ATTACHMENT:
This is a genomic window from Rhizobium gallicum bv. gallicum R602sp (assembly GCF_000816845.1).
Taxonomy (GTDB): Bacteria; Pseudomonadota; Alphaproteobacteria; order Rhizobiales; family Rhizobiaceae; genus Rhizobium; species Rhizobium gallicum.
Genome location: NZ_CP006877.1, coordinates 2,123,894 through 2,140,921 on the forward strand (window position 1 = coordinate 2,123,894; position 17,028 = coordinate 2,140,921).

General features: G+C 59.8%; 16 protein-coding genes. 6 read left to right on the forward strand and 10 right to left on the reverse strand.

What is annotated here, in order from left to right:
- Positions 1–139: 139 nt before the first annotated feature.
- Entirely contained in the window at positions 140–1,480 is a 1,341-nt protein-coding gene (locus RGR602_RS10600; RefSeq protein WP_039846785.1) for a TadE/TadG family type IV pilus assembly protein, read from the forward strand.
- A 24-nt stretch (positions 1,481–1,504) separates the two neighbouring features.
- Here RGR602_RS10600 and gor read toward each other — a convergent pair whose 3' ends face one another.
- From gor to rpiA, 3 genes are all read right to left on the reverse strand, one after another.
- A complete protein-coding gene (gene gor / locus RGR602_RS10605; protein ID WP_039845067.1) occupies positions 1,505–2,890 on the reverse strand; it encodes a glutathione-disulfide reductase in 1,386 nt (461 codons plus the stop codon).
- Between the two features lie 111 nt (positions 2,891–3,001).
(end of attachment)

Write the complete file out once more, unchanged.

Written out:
This is a genomic window from Rhizobium gallicum bv. gallicum R602sp (assembly GCF_000816845.1).
Taxonomy (GTDB): Bacteria; Pseudomonadota; Alphaproteobacteria; order Rhizobiales; family Rhizobiaceae; genus Rhizobium; species Rhizobium gallicum.
Genome location: NZ_CP006877.1, coordinates 2,123,894 through 2,140,921 on the forward strand (window position 1 = coordinate 2,123,894; position 17,028 = coordinate 2,140,921).

General features: G+C 59.8%; 16 protein-coding genes. 6 read left to right on the forward strand and 10 right to left on the reverse strand.

What is annotated here, in order from left to right:
- Positions 1–139: 139 nt before the first annotated feature.
- Entirely contained in the window at positions 140–1,480 is a 1,341-nt protein-coding gene (locus RGR602_RS10600; RefSeq protein WP_039846785.1) for a TadE/TadG family type IV pilus assembly protein, read from the forward strand.
- A 24-nt stretch (positions 1,481–1,504) separates the two neighbouring features.
- Here RGR602_RS10600 and gor read toward each other — a convergent pair whose 3' ends face one another.
- From gor to rpiA, 3 genes are all read right to left on the reverse strand, one after another.
- A complete protein-coding gene (gene gor / locus RGR602_RS10605; protein ID WP_039845067.1) occupies positions 1,505–2,890 on the reverse strand; it encodes a glutathione-disulfide reductase in 1,386 nt (461 codons plus the stop codon).
- Between the two features lie 111 nt (positions 2,891–3,001).